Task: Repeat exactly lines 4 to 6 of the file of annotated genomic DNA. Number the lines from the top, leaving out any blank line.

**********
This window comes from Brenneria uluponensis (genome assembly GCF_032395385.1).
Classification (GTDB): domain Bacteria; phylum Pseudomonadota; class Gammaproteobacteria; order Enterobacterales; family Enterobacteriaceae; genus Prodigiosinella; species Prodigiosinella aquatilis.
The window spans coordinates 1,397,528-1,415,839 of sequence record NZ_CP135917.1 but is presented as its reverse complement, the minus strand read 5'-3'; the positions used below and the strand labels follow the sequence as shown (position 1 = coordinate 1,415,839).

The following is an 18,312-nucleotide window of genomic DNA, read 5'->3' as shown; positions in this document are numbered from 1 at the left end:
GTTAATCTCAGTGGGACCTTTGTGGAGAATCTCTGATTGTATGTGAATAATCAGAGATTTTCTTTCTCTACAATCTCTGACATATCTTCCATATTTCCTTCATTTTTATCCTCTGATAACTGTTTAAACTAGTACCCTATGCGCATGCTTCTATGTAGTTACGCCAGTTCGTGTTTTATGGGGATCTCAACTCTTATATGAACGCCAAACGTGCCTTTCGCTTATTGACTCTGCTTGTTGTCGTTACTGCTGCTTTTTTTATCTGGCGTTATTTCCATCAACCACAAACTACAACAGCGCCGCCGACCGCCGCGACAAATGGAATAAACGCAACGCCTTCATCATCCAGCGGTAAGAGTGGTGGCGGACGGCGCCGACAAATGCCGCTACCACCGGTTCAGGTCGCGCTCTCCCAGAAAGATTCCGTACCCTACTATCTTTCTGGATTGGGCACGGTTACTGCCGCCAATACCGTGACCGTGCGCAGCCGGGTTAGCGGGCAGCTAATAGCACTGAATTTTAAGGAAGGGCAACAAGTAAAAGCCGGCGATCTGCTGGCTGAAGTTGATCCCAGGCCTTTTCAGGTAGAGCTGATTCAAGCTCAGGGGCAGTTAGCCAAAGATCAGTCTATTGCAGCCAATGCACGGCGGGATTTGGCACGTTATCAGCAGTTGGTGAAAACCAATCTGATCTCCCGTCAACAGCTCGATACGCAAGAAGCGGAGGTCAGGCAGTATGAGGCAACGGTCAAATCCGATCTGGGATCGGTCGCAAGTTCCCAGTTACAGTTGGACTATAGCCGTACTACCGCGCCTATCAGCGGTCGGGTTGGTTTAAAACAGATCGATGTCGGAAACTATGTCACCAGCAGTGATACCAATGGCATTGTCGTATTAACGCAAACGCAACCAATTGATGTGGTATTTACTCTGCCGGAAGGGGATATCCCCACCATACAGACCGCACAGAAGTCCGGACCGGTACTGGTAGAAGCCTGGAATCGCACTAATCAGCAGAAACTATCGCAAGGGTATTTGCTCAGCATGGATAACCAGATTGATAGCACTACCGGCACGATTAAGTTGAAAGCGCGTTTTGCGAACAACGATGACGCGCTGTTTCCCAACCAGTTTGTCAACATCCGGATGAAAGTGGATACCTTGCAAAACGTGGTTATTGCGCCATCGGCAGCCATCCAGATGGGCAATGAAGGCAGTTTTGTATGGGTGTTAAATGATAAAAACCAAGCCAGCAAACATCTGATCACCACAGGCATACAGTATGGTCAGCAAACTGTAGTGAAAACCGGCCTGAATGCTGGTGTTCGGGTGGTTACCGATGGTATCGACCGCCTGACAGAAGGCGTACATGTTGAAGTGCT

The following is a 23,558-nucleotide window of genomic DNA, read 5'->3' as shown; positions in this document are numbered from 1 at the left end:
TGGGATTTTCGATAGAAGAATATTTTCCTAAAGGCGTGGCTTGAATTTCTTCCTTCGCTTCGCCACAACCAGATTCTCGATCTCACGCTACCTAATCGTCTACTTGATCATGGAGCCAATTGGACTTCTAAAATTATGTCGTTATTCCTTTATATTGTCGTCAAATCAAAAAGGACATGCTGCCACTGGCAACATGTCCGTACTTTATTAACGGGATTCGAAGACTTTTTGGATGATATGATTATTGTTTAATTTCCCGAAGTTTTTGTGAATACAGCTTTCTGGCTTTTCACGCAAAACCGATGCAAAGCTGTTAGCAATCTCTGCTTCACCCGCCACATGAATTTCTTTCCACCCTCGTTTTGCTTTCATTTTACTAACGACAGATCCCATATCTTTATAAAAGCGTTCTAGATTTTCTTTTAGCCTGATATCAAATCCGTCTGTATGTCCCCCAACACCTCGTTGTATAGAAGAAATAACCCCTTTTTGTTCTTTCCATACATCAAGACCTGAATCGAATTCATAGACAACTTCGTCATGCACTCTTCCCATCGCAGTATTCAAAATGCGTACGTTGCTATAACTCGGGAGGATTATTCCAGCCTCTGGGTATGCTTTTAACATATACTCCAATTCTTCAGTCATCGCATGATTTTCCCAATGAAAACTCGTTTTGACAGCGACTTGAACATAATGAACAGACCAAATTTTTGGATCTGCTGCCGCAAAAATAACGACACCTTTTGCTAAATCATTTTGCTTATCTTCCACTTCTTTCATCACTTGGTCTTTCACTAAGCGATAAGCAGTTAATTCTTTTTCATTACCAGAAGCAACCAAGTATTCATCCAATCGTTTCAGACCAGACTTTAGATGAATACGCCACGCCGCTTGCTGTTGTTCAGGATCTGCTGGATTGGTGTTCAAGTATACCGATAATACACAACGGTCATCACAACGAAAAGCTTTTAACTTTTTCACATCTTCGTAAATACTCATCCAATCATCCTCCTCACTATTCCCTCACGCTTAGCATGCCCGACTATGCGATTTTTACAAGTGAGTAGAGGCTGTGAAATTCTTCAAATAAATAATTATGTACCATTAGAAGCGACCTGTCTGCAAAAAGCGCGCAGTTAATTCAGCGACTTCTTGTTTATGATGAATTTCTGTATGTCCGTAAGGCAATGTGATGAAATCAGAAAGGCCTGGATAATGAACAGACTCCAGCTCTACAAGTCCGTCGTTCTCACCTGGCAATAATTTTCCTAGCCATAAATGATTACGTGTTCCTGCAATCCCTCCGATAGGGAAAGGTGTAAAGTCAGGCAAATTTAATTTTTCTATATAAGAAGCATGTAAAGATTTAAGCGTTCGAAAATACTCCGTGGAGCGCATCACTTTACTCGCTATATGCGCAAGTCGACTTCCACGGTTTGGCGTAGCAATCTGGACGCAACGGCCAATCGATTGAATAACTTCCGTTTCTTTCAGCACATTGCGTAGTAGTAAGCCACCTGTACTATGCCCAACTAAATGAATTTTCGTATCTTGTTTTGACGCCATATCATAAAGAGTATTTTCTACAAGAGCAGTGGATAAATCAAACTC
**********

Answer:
The following is an 18,312-nucleotide window of genomic DNA, read 5'->3' as shown; positions in this document are numbered from 1 at the left end:
GTTAATCTCAGTGGGACCTTTGTGGAGAATCTCTGATTGTATGTGAATAATCAGAGATTTTCTTTCTCTACAATCTCTGACATATCTTCCATATTTCCTTCATTTTTATCCTCTGATAACTGTTTAAACTAGTACCCTATGCGCATGCTTCTATGTAGTTACGCCAGTTCGTGTTTTATGGGGATCTCAACTCTTATATGAACGCCAAACGTGCCTTTCGCTTATTGACTCTGCTTGTTGTCGTTACTGCTGCTTTTTTTATCTGGCGTTATTTCCATCAACCACAAACTACAACAGCGCCGCCGACCGCCGCGACAAATGGAATAAACGCAACGCCTTCATCATCCAGCGGTAAGAGTGGTGGCGGACGGCGCCGACAAATGCCGCTACCACCGGTTCAGGTCGCGCTCTCCCAGAAAGATTCCGTACCCTACTATCTTTCTGGATTGGGCACGGTTACTGCCGCCAATACCGTGACCGTGCGCAGCCGGGTTAGCGGGCAGCTAATAGCACTGAATTTTAAGGAAGGGCAACAAGTAAAAGCCGGCGATCTGCTGGCTGAAGTTGATCCCAGGCCTTTTCAGGTAGAGCTGATTCAAGCTCAGGGGCAGTTAGCCAAAGATCAGTCTATTGCAGCCAATGCACGGCGGGATTTGGCACGTTATCAGCAGTTGGTGAAAACCAATCTGATCTCCCGTCAACAGCTCGATACGCAAGAAGCGGAGGTCAGGCAGTATGAGGCAACGGTCAAATCCGATCTGGGATCGGTCGCAAGTTCCCAGTTACAGTTGGACTATAGCCGTACTACCGCGCCTATCAGCGGTCGGGTTGGTTTAAAACAGATCGATGTCGGAAACTATGTCACCAGCAGTGATACCAATGGCATTGTCGTATTAACGCAAACGCAACCAATTGATGTGGTATTTACTCTGCCGGAAGGGGATATCCCCACCATACAGACCGCACAGAAGTCCGGACCGGTACTGGTAGAAGCCTGGAATCGCACTAATCAGCAGAAACTATCGCAAGGGTATTTGCTCAGCATGGATAACCAGATTGATAGCACTACCGGCACGATTAAGTTGAAAGCGCGTTTTGCGAACAACGATGACGCGCTGTTTCCCAACCAGTTTGTCAACATCCGGATGAAAGTGGATACCTTGCAAAACGTGGTTATTGCGCCATCGGCAGCCATCCAGATGGGCAATGAAGGCAGTTTTGTATGGGTGTTAAATGATAAAAACCAAGCCAGCAAACATCTGATCACCACAGGCATACAGTATGGTCAGCAAACTGTAGTGAAAACCGGCCTGAATGCTGGTGTTCGGGTGGTTACCGATGGTATCGACCGCCTGACAGAAGGCGTACATGTTGAAGTGCT

The following is a 23,558-nucleotide window of genomic DNA, read 5'->3' as shown; positions in this document are numbered from 1 at the left end: